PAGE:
Surface Pro X Discussion Thread (October 2019)

Discussion in 'Microsoft' started by JoeS, Oct 2, 2019.

  1. Steve S

    Steve S Pen Pro - Senior Member Super Moderator

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    <<...wait that keyboard is 1 pound...>>

    ...Just weighed the keyboard for my New Surface Pro. 10.6 ounces. My nSP pen weighs 0.7 ounces, so I would guess that the Pro X keyboard plus pen weighs no more than 12 ounces.

    Still pretty close to a pound, though...!
     
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  2. Steve S

    Steve S Pen Pro - Senior Member Super Moderator

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    <<...Can anyone explain why the OEMS are Luke warm to making detachables?..>>

    ...It may be that the market for detachables is relatively small so that only a few models are adequate to fulfill it. Surface probably dominates the higher end of that market while Dell models suffice for the lower end...?

    And let's face it; for general use, the laptop form factor is almost perfect...
     
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  3. dstrauss

    dstrauss Comic Relief Senior Member

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    That. With the exception of writing/drawing, the laptop form factor is so much more versatile than a detachable. I've had quite a few (original Surface; Surface Pro; Samsung Galaxy Book 12; Surface Go; ThinkPad X1 Tablet; HP Elite X2) - all good with a flat table/desk, but all lacking when you really needed to use them in a crowded space or on your lap (including in a car even with a lap board). Even as writing tablets, they are all a little too big - the best size I've ever had in that regard was the Asus VivoTab Note 8 with a Wacom EMR pen in a silo in the frame.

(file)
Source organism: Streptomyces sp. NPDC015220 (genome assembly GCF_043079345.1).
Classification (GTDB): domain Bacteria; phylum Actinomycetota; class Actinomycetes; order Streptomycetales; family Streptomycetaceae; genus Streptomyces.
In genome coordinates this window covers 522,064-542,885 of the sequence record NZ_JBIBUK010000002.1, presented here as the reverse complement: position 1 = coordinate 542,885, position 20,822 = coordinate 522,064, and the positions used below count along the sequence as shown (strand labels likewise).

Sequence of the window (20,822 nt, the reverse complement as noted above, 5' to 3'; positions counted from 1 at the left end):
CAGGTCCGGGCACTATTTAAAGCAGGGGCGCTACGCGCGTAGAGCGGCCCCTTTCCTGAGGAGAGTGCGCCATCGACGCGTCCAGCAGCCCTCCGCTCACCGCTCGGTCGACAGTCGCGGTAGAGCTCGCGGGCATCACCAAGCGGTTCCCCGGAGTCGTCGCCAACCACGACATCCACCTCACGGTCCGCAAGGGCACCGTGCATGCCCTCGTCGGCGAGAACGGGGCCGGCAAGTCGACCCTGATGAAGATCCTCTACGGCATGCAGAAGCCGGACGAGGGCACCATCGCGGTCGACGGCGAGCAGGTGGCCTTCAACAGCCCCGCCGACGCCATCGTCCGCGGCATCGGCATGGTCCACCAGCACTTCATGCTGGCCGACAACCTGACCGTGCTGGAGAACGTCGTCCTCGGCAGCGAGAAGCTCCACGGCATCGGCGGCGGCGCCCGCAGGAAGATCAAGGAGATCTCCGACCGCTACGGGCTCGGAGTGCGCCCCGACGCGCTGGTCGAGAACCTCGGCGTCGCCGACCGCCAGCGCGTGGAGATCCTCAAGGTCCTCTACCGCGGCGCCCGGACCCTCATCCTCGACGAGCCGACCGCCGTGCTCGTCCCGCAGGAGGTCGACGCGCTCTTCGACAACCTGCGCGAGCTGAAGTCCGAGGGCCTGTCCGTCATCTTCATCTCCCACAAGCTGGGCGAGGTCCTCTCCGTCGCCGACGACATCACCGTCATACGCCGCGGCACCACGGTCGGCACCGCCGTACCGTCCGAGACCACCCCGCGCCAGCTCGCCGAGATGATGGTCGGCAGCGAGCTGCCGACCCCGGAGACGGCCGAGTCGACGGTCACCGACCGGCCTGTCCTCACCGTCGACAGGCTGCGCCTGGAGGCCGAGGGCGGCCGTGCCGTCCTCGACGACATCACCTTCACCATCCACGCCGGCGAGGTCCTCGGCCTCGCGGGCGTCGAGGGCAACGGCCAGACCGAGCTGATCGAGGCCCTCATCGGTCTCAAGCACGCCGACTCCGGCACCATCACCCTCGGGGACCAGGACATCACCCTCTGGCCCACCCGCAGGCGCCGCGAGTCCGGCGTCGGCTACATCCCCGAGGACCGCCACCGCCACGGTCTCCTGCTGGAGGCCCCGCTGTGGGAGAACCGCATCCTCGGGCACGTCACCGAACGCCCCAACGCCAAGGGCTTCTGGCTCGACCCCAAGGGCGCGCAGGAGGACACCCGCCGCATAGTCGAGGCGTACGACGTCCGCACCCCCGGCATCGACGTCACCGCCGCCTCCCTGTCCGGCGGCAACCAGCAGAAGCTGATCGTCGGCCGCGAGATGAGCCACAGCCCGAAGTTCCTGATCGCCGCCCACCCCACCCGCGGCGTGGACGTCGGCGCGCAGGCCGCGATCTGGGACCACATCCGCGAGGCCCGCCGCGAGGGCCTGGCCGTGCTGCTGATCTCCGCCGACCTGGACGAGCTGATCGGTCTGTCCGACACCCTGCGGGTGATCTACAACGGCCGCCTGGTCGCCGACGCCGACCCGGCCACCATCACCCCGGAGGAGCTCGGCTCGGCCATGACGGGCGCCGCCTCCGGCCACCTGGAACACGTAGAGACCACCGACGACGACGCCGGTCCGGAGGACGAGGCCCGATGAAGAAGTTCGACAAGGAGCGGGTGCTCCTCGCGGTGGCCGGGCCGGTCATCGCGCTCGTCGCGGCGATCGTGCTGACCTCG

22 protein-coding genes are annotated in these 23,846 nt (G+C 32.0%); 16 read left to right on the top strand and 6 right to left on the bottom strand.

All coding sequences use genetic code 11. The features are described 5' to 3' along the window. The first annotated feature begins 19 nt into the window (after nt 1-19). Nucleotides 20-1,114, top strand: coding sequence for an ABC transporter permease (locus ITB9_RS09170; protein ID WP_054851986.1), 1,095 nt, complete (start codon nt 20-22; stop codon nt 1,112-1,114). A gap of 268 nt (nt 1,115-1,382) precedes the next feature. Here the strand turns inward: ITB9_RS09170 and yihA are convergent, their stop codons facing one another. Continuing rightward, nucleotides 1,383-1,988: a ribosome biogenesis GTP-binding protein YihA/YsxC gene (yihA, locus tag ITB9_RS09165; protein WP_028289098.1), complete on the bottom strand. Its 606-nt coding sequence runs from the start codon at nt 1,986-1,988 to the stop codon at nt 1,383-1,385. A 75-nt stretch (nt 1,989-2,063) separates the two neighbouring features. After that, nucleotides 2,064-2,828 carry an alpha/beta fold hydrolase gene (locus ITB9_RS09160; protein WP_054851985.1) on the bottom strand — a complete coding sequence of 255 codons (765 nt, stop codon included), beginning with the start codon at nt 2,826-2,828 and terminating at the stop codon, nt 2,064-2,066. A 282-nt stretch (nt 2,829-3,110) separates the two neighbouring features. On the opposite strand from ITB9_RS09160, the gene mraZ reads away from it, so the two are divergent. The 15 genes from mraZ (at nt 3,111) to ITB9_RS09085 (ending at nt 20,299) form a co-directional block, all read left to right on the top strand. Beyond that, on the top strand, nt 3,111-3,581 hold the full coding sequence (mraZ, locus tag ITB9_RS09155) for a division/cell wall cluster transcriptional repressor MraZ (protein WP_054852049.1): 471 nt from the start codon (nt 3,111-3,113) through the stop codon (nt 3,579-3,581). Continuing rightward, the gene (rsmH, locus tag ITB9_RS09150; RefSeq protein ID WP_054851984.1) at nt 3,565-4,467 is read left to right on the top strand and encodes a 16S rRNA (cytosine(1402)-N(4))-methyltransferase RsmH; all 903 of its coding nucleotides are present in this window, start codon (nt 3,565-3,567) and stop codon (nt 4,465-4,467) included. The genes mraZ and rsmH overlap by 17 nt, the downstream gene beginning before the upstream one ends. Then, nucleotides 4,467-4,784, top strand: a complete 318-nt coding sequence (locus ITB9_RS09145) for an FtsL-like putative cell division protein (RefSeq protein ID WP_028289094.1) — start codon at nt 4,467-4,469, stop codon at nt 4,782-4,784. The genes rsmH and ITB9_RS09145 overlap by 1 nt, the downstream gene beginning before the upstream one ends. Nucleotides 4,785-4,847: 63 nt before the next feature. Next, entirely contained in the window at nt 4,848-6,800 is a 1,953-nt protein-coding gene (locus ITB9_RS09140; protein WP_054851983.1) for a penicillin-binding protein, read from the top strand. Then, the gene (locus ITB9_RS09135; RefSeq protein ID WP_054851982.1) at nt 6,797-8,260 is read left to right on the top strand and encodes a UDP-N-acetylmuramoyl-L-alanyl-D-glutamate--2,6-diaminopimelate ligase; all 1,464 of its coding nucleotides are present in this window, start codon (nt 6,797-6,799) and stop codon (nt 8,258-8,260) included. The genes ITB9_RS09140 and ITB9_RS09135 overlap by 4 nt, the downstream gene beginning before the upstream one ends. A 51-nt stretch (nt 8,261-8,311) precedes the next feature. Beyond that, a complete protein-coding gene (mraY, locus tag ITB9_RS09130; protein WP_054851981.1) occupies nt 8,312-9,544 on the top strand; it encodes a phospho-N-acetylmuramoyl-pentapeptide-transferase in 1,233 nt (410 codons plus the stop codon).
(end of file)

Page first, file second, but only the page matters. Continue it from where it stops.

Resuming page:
The Surface Go comes the closest - especially with its kickstand fully reclined - a very good writing angle (yes - flat on a table is rarely a good writing angle for note taking on a tablet unlike writing on a yellow pad).

    This is why I hold out high hopes for the Surface Neo clones. IF they had a small kickstand and a siloed pen (preferably an S-Pen but even the Lenovo stick with the X1 Yoga model) they could be the perfect companion device for a solid 2-in-1 ultrabook.
     
  4. desertlap

    desertlap Scribbler - Standard Member Senior Member

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    That matches what we see in our customers and what we recommend as well. Unless you have a specific need for a 2 in 1 or tablet type device you are generally better served with a conventional laptop.

    You get a generally better keyboard and trackpad, more ports, often longer battery life and you can hit a lower price point if that's a factor. That being said once you reach the $1k price point, your decision matrix changes. Generally we say that it's a choice between raw performance and flexibility.

    PS: Dell's low end detachable systems are not something we would recommend unless they simply must have that form factor above all else and cant swing a surface or even the couple of HP devices